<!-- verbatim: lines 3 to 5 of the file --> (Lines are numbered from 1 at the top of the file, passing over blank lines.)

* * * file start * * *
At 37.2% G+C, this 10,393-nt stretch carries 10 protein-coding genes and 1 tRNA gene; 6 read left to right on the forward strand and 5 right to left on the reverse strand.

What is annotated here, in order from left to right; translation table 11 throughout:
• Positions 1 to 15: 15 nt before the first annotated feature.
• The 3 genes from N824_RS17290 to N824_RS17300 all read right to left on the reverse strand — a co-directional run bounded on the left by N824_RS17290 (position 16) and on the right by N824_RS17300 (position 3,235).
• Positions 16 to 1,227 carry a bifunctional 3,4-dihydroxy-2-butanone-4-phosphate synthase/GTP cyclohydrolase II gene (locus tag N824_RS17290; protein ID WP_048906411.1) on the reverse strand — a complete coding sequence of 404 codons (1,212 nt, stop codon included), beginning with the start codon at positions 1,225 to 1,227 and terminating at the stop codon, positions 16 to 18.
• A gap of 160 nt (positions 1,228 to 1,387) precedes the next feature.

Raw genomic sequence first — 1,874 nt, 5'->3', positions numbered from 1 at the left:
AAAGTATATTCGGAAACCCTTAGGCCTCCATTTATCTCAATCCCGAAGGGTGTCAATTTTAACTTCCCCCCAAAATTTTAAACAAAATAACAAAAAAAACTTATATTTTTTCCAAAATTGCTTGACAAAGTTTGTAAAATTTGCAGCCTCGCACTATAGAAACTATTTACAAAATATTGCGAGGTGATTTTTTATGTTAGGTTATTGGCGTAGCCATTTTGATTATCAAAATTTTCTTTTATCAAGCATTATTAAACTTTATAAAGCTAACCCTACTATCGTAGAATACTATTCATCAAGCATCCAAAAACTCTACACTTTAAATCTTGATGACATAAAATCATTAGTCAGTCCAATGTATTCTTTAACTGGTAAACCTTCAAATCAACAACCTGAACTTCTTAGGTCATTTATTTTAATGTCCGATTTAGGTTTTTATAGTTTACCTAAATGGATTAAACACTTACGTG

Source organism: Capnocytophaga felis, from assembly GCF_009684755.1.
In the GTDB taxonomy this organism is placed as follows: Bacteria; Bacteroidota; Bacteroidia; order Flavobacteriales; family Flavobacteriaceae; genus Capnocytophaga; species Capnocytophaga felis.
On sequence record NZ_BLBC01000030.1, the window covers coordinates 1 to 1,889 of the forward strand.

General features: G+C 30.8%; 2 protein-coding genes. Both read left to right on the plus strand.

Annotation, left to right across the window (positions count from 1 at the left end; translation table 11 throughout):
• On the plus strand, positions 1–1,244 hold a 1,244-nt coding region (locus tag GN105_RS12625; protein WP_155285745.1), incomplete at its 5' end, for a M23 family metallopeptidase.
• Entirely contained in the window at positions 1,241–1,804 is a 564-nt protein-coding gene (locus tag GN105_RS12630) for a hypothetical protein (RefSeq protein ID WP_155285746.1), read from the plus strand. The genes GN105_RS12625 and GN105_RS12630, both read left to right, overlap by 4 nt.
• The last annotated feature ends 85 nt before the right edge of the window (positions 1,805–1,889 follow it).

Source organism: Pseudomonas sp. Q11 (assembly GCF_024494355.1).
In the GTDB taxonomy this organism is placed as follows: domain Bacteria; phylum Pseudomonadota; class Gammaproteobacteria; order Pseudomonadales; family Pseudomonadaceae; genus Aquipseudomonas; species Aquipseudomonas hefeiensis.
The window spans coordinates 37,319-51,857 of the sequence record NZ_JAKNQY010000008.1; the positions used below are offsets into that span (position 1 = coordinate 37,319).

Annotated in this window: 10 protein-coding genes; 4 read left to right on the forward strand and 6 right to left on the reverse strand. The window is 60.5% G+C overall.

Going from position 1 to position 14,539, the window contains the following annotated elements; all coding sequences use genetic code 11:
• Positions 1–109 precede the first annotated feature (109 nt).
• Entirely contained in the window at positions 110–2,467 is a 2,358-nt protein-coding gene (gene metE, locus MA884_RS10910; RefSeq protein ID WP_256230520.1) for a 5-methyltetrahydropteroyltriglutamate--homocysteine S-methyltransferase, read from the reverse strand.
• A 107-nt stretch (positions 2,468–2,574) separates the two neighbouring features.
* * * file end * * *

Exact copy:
• Positions 1 to 15: 15 nt before the first annotated feature.
• The 3 genes from N824_RS17290 to N824_RS17300 all read right to left on the reverse strand — a co-directional run bounded on the left by N824_RS17290 (position 16) and on the right by N824_RS17300 (position 3,235).
• Positions 16 to 1,227 carry a bifunctional 3,4-dihydroxy-2-butanone-4-phosphate synthase/GTP cyclohydrolase II gene (locus tag N824_RS17290; protein ID WP_048906411.1) on the reverse strand — a complete coding sequence of 404 codons (1,212 nt, stop codon included), beginning with the start codon at positions 1,225 to 1,227 and terminating at the stop codon, positions 16 to 18.